By Nathan Elkins for American Numismatic Society (ANS) ……
The recent passing of Queen Elizabeth II (r. 1952–2022) and the elevation of King Charles III has prompted questions about how the face of money will change in the United Kingdom and the Commonwealth. This may seem like an odd line of inquiry to numismatists and historians, who expect the portrait of King Charles III to feature on any new currency printed or struck in the United Kingdom to circulate alongside the existing money featuring his late mother. But we must remember that as the longest-reigning monarch in British history, ruling for over 70 years, few alive today saw or remember the reign of Queen Elizabeth II’s predecessor (her father, King George VI); anyone under 50 years of age will not have seen any other sovereign’s image on the circulating coinage of the United Kingdom, as the UK moved its currency to the decimal system in 1971, forcing the old coinage—including those of previous monarchs—out of circulation.
From this vantage point, it is unsurprising then that there was an initial assumption among many people that coins and currency featuring the visage and titles of Queen Elizabeth II (e.g., Fig. 1) would be recalled and systematically replaced with money bearing the face of King Charles III (e.g., Fig. 2). The Royal Mint and the Bank of England have, of course, clarified that, while King Charles III will appear on new coins and currency, money bearing the portrait of Elizabeth II will remain in circulation as legal tender. The Royal Mint’s homepage even presently states under “Frequently Asked Questions” that coins with Queen Elizabeth II’s effigy remain “legal tender and in circulation,” reflecting the concerns of the general public.
Aside from the recent experience of the long-reigning queen’s passing that has prompted questions about the validity and longevity of currency issued in her name, there seems to be a popular assumption that, in past monarchies, coins were replaced when a new ruler came to power. When I teach or lecture about Roman imperial coins, for example, one of the most common questions I am asked is whether or not the coins of the previous emperor were recalled and replaced when a new emperor rose to power.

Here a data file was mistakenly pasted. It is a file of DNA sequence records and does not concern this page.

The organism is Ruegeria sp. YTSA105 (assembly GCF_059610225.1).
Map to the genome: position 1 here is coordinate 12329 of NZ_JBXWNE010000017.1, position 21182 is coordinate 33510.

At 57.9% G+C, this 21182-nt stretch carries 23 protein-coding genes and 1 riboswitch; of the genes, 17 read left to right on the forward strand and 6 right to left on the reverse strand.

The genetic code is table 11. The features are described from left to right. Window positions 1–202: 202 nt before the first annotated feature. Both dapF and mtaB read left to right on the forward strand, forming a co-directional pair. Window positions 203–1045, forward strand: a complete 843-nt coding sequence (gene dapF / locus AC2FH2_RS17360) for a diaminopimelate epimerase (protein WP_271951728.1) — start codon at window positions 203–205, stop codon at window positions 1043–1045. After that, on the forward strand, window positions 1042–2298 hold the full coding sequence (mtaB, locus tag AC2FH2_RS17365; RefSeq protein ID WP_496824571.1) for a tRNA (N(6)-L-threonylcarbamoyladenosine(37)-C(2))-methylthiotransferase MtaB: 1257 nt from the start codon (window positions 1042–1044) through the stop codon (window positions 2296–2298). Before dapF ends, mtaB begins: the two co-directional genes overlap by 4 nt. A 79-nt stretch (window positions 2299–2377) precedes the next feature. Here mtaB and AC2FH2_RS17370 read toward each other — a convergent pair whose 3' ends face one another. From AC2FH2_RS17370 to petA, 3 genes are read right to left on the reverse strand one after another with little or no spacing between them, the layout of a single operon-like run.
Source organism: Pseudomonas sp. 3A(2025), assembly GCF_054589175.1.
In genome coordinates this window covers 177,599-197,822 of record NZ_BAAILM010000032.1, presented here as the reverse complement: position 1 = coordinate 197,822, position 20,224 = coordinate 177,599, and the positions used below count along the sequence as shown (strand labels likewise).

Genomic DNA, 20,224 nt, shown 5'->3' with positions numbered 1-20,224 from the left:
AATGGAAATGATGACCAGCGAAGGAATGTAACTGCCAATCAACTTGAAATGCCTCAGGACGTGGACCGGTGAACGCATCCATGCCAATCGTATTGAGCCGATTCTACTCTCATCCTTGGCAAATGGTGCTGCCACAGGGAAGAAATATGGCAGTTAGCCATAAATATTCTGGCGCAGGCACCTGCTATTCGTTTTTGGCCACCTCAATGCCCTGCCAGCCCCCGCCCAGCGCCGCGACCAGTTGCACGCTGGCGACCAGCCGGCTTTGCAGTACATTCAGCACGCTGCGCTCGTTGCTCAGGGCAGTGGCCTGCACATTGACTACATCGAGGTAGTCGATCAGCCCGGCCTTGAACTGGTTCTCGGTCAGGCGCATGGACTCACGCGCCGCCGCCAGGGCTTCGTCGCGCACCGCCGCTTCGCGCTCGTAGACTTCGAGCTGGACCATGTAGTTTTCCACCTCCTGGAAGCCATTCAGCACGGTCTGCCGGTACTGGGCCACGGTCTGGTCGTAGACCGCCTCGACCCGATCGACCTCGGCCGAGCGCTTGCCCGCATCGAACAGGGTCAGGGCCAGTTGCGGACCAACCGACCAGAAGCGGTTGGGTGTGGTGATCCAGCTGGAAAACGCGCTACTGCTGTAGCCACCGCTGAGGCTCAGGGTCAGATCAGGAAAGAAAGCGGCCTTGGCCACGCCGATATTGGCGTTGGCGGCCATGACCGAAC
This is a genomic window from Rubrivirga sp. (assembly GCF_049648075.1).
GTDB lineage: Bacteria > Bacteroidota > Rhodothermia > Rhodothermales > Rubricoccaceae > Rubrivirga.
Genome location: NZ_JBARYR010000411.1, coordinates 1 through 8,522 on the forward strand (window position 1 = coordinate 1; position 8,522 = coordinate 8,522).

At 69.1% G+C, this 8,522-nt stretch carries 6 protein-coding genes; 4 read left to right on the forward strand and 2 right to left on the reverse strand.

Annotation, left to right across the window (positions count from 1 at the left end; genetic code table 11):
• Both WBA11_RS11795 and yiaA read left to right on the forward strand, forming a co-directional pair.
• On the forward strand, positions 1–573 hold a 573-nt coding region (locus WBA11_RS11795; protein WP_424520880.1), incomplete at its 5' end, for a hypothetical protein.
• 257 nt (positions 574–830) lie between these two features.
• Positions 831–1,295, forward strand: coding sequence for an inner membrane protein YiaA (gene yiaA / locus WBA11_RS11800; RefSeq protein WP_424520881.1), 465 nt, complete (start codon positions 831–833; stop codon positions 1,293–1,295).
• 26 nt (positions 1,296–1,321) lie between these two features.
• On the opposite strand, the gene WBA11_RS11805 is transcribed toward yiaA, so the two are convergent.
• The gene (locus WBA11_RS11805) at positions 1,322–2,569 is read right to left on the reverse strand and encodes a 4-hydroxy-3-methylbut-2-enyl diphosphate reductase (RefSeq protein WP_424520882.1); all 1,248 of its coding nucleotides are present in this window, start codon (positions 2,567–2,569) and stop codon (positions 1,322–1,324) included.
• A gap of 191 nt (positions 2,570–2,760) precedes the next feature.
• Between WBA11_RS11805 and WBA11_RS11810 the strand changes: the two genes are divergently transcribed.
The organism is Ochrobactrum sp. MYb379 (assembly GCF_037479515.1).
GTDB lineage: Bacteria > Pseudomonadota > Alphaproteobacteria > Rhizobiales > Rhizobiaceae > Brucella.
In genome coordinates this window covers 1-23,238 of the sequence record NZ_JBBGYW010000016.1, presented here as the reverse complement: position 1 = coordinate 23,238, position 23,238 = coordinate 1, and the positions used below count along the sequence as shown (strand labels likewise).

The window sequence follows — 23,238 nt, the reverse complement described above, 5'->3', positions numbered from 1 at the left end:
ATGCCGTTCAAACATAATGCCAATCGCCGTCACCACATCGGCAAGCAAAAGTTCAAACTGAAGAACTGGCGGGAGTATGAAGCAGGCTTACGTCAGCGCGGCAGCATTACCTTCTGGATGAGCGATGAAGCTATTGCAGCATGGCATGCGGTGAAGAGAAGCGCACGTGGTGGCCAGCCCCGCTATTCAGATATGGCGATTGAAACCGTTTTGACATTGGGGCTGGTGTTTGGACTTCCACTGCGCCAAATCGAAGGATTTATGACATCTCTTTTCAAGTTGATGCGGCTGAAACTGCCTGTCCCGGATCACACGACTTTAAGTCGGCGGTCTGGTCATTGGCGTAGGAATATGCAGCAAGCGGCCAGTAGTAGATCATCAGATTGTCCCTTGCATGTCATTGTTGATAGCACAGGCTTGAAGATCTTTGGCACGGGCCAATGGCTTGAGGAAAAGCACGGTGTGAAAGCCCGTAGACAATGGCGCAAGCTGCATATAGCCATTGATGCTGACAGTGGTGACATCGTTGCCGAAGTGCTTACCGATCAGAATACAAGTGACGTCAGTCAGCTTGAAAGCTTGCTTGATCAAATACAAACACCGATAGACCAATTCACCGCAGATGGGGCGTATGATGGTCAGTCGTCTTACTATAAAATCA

Of course, when an emperor died and a new emperor ascended, the coinage of former emperors remained in circulation alongside that of the new emperor; only in rare and exceptional circumstances were the coins of former rulers systematically recalled or demonetized. Instead, coinage reforms affecting the use of denominations or the purity of precious-metal content had a far greater effect on what did and did not remain in circulation than whether or not the authority featured on the coin was still alive. In fact, Roman coins could remain in circulation for centuries. Well-known examples include the debased legionary denarii of Mark Antony (Fig. 3) that made up to 20% of circulating denarii in some parts of the empire during the first century CE, and which are found in hoards as late as the third century CE, by which time they are nearly worn flat.